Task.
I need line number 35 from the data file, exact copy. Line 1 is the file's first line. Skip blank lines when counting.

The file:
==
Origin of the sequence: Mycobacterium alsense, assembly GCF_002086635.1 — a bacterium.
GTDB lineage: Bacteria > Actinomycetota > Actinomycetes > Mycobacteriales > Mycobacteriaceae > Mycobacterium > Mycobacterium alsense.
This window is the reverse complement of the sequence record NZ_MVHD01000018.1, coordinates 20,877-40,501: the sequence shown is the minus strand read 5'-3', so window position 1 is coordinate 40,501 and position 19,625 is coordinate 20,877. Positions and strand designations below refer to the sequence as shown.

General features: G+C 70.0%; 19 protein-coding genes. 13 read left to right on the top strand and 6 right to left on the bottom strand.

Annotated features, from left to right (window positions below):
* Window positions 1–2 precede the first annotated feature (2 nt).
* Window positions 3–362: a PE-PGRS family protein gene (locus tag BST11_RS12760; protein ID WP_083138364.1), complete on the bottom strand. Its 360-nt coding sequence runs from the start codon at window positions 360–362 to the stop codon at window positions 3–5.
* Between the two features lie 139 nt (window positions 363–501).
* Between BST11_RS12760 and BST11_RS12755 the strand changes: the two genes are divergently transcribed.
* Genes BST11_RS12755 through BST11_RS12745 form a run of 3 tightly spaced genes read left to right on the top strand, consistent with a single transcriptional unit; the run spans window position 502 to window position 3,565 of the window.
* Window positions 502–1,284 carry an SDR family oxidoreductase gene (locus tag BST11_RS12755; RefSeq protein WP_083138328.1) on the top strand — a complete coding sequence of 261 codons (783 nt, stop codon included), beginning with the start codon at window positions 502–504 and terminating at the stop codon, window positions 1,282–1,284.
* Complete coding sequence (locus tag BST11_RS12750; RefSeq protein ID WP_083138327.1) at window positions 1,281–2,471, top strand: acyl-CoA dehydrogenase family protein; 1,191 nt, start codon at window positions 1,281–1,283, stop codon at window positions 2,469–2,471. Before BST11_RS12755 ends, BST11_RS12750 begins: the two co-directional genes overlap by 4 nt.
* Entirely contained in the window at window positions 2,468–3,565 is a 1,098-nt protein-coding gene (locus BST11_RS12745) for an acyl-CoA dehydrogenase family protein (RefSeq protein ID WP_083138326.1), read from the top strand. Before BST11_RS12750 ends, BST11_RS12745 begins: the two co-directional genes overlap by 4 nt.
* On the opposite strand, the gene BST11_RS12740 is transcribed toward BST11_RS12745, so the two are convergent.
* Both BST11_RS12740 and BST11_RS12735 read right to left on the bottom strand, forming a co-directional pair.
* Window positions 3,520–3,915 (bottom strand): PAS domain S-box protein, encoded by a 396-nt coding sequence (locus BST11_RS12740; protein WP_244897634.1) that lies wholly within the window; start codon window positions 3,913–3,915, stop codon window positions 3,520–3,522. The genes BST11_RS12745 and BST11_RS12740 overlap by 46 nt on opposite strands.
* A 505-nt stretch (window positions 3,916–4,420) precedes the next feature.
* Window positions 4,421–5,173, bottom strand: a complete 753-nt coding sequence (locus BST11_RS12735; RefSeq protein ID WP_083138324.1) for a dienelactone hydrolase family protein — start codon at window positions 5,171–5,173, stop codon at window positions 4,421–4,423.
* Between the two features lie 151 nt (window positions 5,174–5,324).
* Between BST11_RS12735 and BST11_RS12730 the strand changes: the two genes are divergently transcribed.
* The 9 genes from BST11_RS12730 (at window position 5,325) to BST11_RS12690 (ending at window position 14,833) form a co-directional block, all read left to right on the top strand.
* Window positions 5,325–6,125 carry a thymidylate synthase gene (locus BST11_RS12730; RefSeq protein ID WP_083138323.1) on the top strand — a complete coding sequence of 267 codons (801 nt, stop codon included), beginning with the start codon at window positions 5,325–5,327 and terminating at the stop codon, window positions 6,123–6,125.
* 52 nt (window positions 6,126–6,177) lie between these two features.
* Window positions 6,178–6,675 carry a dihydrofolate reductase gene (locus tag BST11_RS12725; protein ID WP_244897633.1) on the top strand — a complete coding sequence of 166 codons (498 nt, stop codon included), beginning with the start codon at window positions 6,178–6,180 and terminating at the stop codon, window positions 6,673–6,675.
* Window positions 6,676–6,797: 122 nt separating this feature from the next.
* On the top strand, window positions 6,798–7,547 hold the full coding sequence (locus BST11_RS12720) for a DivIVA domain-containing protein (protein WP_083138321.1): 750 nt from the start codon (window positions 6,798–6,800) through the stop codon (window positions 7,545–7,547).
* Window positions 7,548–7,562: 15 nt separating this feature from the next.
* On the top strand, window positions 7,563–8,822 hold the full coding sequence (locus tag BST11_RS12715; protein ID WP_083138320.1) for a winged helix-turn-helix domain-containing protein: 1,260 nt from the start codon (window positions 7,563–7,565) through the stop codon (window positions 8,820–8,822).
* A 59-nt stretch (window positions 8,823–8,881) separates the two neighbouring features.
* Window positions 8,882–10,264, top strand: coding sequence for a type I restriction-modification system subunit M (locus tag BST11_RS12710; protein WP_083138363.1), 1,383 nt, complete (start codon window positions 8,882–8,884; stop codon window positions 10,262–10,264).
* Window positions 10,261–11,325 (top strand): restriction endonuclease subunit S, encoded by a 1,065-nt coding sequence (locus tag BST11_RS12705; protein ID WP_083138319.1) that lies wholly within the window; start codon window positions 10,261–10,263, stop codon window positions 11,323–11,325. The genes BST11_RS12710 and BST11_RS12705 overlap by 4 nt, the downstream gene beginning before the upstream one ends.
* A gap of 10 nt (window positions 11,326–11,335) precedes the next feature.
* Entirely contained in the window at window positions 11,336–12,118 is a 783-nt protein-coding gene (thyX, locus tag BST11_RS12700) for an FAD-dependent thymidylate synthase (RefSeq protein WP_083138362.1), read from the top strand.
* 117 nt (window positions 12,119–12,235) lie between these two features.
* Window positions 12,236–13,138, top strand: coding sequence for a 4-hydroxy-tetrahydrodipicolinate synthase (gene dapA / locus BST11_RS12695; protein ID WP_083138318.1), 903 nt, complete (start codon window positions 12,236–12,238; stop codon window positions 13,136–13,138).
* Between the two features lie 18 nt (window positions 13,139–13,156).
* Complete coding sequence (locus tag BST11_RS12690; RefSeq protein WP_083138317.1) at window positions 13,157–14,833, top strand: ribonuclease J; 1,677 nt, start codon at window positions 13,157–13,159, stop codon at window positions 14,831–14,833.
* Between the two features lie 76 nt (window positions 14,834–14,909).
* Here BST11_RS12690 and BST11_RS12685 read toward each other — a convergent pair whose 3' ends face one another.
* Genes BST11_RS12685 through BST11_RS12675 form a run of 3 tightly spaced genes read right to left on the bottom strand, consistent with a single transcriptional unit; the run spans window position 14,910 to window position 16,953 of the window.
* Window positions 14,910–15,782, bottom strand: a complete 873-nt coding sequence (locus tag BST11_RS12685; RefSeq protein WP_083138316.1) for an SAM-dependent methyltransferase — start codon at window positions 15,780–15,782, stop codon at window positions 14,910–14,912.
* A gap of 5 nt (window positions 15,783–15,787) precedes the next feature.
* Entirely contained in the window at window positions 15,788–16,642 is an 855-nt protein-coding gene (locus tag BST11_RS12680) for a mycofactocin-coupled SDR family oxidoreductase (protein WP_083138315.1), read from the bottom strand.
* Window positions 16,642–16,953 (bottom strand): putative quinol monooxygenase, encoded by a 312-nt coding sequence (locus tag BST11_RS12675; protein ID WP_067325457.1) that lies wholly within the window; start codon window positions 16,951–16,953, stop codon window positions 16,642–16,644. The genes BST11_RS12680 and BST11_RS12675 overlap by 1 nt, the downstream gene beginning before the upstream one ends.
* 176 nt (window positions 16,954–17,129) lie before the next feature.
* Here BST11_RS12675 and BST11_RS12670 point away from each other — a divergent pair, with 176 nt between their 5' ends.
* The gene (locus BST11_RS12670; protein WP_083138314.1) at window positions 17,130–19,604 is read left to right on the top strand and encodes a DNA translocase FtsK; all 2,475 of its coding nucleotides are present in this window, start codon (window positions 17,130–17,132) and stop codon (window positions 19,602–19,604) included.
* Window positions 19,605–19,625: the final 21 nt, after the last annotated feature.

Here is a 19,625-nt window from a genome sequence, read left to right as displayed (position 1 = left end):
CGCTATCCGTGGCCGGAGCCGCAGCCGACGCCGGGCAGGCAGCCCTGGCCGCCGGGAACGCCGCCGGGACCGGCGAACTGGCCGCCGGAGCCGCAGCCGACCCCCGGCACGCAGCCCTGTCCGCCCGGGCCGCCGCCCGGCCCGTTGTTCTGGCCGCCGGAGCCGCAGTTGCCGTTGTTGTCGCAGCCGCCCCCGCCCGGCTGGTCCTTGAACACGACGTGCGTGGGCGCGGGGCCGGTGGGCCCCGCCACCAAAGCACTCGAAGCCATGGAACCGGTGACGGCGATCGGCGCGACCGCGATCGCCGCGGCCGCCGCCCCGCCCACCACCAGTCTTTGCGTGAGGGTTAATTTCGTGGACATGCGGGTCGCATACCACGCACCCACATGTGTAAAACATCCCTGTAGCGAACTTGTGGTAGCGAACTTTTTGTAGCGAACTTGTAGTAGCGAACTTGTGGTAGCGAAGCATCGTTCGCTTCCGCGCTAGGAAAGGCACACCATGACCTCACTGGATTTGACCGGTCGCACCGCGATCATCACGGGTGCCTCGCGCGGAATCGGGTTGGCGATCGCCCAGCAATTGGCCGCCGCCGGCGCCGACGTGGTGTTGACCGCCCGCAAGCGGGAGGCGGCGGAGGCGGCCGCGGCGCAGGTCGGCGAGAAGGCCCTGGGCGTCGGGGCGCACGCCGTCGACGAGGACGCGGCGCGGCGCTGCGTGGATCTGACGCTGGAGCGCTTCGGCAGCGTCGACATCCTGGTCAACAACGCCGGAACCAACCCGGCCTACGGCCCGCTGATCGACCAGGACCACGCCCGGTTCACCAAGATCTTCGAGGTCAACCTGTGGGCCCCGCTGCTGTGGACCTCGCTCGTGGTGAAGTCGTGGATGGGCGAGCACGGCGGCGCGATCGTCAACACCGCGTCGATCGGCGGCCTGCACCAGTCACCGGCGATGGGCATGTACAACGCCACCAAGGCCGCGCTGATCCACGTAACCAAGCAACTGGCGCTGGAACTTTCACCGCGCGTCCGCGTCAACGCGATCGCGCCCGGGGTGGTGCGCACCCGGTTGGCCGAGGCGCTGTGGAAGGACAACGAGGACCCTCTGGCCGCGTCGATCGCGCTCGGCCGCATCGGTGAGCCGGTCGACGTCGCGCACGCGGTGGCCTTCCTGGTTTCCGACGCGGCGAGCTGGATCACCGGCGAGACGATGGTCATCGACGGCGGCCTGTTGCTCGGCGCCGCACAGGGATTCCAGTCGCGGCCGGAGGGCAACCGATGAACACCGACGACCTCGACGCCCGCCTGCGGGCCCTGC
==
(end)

* Window positions 12,236–13,138, top strand: coding sequence for a 4-hydroxy-tetrahydrodipicolinate synthase (gene dapA / locus BST11_RS12695; protein ID WP_083138318.1), 903 nt, complete (start codon window positions 12,236–12,238; stop codon window positions 13,136–13,138).